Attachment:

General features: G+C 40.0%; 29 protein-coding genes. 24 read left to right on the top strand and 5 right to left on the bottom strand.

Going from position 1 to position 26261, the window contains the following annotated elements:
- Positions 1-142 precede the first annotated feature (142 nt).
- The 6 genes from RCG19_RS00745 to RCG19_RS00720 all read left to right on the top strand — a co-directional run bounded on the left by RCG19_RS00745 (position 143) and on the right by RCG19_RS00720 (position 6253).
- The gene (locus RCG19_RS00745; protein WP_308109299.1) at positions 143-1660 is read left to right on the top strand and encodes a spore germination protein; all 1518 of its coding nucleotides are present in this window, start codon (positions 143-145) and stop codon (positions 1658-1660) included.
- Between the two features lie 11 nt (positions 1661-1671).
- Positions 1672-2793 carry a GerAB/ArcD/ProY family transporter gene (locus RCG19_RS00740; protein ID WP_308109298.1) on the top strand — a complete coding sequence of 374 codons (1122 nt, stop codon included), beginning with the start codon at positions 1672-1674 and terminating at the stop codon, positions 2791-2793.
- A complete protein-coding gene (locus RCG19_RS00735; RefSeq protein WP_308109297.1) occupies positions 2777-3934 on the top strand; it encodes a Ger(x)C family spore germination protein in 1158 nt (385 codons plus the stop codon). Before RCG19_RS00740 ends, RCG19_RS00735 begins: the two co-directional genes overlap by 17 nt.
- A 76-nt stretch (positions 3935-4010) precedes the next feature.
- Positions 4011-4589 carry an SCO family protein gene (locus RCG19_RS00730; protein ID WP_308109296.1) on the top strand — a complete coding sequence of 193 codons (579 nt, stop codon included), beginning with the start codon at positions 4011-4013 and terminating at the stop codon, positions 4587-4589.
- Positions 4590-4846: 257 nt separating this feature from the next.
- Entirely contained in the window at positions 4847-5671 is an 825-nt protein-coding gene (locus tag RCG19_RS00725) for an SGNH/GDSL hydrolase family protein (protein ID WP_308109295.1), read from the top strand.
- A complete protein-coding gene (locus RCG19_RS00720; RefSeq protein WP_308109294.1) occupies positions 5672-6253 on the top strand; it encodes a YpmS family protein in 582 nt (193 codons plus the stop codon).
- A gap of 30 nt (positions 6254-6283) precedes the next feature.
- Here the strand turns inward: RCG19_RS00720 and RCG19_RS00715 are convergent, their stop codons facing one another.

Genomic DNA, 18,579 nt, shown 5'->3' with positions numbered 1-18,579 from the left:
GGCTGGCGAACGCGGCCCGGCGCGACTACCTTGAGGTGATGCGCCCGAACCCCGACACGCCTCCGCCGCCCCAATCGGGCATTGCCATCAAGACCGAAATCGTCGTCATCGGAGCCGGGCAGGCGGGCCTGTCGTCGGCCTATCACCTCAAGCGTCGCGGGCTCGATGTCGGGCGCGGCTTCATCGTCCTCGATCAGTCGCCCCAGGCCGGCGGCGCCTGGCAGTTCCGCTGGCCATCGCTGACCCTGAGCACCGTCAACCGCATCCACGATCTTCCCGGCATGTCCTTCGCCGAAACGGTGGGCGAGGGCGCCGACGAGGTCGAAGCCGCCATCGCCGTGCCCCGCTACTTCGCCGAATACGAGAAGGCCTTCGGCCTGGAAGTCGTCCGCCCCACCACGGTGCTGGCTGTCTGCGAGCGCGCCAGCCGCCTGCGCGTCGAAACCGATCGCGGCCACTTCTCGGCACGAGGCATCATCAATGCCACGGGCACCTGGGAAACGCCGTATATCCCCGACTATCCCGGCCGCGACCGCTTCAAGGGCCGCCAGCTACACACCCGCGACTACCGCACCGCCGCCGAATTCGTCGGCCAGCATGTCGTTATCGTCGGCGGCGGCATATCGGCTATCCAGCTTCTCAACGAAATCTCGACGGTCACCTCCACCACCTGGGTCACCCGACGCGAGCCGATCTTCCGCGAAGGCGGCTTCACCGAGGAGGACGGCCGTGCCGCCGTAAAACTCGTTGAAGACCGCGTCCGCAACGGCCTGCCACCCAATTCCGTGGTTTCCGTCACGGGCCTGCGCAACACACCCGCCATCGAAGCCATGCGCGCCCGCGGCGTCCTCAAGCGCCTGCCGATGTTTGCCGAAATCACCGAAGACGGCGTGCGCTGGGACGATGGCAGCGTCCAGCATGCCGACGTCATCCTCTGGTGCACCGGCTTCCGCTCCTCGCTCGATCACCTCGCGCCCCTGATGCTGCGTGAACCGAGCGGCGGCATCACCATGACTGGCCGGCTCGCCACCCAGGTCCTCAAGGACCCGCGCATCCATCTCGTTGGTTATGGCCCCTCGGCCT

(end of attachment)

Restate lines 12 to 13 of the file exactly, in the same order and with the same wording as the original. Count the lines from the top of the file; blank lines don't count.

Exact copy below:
- Entirely contained in the window at positions 4847-5671 is an 825-nt protein-coding gene (locus tag RCG19_RS00725) for an SGNH/GDSL hydrolase family protein (protein ID WP_308109295.1), read from the top strand.
- A complete protein-coding gene (locus RCG19_RS00720; RefSeq protein WP_308109294.1) occupies positions 5672-6253 on the top strand; it encodes a YpmS family protein in 582 nt (193 codons plus the stop codon).